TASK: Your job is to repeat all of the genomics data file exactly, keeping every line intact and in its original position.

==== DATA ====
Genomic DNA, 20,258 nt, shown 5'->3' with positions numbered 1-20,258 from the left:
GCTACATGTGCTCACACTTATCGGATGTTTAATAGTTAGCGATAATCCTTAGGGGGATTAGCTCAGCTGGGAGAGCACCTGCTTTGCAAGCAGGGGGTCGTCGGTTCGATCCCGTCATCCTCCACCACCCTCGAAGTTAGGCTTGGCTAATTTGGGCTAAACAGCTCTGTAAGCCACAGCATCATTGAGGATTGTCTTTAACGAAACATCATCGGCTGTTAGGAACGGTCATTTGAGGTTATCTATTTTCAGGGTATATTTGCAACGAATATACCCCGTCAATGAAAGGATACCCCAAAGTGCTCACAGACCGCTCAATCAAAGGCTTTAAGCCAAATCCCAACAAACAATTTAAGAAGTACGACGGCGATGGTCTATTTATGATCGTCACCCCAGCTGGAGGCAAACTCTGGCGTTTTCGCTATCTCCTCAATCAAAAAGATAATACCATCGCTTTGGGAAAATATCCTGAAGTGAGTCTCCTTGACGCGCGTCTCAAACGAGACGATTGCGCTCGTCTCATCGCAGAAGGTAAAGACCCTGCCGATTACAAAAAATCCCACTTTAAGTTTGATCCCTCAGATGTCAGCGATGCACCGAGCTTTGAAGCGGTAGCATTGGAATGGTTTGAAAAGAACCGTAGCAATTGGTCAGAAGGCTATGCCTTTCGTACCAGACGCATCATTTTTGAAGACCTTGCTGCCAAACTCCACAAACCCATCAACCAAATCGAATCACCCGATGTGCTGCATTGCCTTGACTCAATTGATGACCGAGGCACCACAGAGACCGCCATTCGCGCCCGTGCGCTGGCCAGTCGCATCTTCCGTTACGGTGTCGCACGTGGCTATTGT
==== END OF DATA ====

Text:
Genomic DNA, 20,258 nt, shown 5'->3' with positions numbered 1-20,258 from the left:
GCTACATGTGCTCACACTTATCGGATGTTTAATAGTTAGCGATAATCCTTAGGGGGATTAGCTCAGCTGGGAGAGCACCTGCTTTGCAAGCAGGGGGTCGTCGGTTCGATCCCGTCATCCTCCACCACCCTCGAAGTTAGGCTTGGCTAATTTGGGCTAAACAGCTCTGTAAGCCACAGCATCATTGAGGATTGTCTTTAACGAAACATCATCGGCTGTTAGGAACGGTCATTTGAGGTTATCTATTTTCAGGGTATATTTGCAACGAATATACCCCGTCAATGAAAGGATACCCCAAAGTGCTCACAGACCGCTCAATCAAAGGCTTTAAGCCAAATCCCAACAAACAATTTAAGAAGTACGACGGCGATGGTCTATTTATGATCGTCACCCCAGCTGGAGGCAAACTCTGGCGTTTTCGCTATCTCCTCAATCAAAAAGATAATACCATCGCTTTGGGAAAATATCCTGAAGTGAGTCTCCTTGACGCGCGTCTCAAACGAGACGATTGCGCTCGTCTCATCGCAGAAGGTAAAGACCCTGCCGATTACAAAAAATCCCACTTTAAGTTTGATCCCTCAGATGTCAGCGATGCACCGAGCTTTGAAGCGGTAGCATTGGAATGGTTTGAAAAGAACCGTAGCAATTGGTCAGAAGGCTATGCCTTTCGTACCAGACGCATCATTTTTGAAGACCTTGCTGCCAAACTCCACAAACCCATCAACCAAATCGAATCACCCGATGTGCTGCATTGCCTTGACTCAATTGATGACCGAGGCACCACAGAGACCGCCATTCGCGCCCGTGCGCTGGCCAGTCGCATCTTCCGTTACGGTGTCGCACGTGGCTATTGT